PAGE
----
Endpoints include any device, such as a laptop, desktop, mobile, or IoT device, connected to a corporate network. Because an endpoint is a potential way into that corporate network, technologies are applied to prevent access via an endpoint. Typical endpoint technologies include application control, Endpoint Protection Platforms (EPP), Endpoint Detection & Response (EDR), and exploit protection.
Identity management is part of a broader access control system, sometimes referred to as Identity and Access Management (IAM). Identity management has a wide scope and covers employees, non-employees, things (e.g., IoT devices), citizens, and consumers. It is typically based on proving you have rights to access a resource during a transaction, such as logging in to a corporate cloud app. Identity Management is usually associated with verified claims about an individual or thing, for example, "proof you work in HR," linked to an authentication measure, such as a hardware token, that is then used to authenticate a login to an app.
Many companies' network and IT infrastructures are their backbones, and the security of these environments is usually their first line of defense against cyber-attacks. It is critical to maintain network safety to guarantee their confidentiality, integrity, and availability to avoid downtime or disruptions. These disruptions can result in needless IT expenses, lost income, and lowered customer satisfaction, leading to lower profits. Unauthorized access to network resources may result in the loss of consumer data and vital company information, in addition to causing business interruption. As networks expand and get more sophisticated, the number of vulnerabilities increases as well. Security solutions for networks and infrastructure are an important part of cybersecurity.
The Internet of Things (IoT) is increasingly used in many devices, from cars to fridges. IoT acts as a hyperconnected system that is at risk from the exploitation of vulnerabilities by cybercriminals. IT security uses security measures such as in-transit encryption of data, vulnerability patching, and strong access control measures to secure IoT data flows.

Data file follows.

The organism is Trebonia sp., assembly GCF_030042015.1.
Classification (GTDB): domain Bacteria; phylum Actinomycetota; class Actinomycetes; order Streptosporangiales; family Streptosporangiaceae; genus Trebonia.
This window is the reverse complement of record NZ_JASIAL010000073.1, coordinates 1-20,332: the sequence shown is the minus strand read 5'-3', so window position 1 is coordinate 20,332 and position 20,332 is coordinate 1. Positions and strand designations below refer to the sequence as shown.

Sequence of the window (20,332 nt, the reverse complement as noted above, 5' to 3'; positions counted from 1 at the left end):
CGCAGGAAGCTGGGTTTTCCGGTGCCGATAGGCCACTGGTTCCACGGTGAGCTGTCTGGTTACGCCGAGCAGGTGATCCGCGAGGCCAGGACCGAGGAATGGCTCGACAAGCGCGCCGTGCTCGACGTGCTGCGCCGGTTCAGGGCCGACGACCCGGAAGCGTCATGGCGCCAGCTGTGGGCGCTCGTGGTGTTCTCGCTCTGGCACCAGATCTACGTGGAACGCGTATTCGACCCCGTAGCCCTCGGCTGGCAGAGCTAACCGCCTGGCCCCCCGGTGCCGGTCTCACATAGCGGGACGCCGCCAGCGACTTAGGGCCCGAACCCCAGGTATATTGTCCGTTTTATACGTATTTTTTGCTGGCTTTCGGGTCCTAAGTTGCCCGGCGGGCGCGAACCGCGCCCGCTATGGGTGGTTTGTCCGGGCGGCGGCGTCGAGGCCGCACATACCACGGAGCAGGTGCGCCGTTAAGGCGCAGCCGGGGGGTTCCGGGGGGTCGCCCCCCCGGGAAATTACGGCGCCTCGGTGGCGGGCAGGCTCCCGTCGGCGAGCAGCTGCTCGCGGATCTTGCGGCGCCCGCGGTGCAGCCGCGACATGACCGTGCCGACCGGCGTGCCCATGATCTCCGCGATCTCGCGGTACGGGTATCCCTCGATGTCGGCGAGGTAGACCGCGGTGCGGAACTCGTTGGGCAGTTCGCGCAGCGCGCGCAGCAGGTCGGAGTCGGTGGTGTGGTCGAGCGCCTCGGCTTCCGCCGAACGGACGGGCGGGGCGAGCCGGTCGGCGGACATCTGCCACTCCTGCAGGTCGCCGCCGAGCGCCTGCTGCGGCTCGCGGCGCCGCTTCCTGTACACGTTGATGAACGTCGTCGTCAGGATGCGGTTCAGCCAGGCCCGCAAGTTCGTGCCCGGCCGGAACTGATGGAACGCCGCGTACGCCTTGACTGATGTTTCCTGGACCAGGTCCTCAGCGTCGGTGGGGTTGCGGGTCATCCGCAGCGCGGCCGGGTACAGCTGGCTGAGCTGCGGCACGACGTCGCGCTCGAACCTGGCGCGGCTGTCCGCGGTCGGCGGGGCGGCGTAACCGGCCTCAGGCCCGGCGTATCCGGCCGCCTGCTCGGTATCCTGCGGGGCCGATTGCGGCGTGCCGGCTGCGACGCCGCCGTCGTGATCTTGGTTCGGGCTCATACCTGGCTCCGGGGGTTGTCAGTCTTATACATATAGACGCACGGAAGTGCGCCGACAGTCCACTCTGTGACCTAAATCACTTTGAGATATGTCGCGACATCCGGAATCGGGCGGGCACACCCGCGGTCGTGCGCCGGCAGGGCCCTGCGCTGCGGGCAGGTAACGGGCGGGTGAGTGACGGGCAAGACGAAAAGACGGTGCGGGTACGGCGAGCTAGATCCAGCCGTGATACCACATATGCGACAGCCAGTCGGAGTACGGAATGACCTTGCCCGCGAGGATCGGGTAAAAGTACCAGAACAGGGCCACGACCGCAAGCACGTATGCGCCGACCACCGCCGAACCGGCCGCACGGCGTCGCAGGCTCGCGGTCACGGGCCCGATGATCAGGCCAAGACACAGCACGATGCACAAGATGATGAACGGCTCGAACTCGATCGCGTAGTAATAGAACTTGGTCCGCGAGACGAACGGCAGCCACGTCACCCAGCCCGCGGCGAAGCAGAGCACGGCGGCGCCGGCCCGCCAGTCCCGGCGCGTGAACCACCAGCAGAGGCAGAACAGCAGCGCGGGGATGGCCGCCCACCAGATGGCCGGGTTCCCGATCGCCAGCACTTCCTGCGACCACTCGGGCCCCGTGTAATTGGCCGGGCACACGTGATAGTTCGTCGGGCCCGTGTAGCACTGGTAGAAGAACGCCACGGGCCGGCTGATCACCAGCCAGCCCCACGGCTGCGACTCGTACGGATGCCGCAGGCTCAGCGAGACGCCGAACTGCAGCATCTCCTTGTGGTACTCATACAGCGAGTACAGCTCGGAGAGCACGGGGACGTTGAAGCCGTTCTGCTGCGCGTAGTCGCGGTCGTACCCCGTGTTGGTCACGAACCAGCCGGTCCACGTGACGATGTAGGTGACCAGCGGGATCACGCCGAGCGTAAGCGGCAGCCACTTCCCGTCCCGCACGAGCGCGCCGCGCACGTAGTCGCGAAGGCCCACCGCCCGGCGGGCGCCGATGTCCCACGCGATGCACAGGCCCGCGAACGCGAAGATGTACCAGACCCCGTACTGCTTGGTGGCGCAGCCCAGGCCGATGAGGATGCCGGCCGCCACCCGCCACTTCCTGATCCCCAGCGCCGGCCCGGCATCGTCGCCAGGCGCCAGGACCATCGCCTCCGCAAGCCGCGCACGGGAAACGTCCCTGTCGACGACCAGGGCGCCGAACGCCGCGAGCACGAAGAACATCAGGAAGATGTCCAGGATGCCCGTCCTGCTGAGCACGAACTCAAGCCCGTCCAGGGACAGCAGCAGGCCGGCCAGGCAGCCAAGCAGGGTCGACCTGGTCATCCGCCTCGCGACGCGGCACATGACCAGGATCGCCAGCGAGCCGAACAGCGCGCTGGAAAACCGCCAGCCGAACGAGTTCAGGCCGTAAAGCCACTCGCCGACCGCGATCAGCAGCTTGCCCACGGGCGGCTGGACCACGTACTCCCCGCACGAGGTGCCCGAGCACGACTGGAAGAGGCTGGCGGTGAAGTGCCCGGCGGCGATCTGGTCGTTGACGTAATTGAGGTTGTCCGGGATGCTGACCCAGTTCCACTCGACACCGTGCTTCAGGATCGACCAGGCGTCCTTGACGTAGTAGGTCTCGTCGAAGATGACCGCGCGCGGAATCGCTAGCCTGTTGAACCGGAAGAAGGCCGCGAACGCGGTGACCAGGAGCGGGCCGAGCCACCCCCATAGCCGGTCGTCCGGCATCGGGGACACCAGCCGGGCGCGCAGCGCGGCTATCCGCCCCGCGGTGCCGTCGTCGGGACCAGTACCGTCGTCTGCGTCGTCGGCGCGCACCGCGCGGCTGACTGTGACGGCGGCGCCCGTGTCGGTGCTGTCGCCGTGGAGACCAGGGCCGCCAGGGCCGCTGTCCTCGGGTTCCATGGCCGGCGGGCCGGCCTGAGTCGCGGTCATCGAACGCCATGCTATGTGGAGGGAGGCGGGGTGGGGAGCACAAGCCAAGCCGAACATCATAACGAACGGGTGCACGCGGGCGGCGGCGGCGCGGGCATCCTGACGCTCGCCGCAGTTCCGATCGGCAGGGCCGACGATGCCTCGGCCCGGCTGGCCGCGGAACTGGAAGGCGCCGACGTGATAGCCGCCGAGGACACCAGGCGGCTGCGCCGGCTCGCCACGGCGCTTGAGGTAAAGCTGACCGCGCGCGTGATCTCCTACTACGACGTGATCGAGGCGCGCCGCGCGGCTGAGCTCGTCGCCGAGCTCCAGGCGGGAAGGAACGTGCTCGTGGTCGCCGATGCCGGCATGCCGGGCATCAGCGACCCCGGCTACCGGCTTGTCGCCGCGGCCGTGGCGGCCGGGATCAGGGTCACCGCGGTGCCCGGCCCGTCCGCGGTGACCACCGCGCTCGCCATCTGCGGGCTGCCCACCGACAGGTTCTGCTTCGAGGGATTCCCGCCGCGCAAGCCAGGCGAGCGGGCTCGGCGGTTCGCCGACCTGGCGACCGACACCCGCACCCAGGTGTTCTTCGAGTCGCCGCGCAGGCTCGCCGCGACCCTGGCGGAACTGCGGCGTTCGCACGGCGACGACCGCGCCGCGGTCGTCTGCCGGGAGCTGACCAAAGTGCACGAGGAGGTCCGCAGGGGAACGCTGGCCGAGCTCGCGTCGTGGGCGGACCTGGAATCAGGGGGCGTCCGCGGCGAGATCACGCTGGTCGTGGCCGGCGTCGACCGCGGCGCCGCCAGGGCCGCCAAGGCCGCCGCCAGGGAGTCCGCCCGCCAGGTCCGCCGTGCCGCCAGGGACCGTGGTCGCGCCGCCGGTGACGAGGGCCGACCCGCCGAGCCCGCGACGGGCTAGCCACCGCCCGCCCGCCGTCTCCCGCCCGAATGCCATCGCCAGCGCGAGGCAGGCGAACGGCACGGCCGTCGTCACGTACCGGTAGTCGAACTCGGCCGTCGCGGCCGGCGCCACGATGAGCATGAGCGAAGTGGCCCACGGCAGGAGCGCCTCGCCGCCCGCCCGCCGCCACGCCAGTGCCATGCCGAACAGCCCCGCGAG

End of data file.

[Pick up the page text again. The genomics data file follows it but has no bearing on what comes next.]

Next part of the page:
Risk & Compliance
Cybersecurity often falls under the remit of regulations and standards. Each jurisdiction and industry sector has its own set of regulations that it must comply with. For example, in the EU, the General Data Protection Regulation (GDPR) sets out stringent principles for data privacy that include data security. The U.S. healthcare system uses the Health Insurance Portability and Accountability Act (HIPPA) to enforce the security and privacy of health data. Compliance risk is associated with an organization meeting the appropriate regulations, laws, and standards dictated by its geography and industry.
Security Operations, or SecOps, is a discipline that forms a collaboration between the teams in IT security and operations in an organization. The result is improved data security using joint capabilities. SecOps teams typically use security technologies known as Security Orchestration Automation and Response (SOAR) to help them detect, analyze, and automate repetitive security tasks.
Many organizations fully or partially outsource their security needs to a Managed Security Service Partner (MSSP). This partner will supply cloud-based security services, including cloud security, anti-phishing, email security, and many other security technologies, delivered "as-a-Service."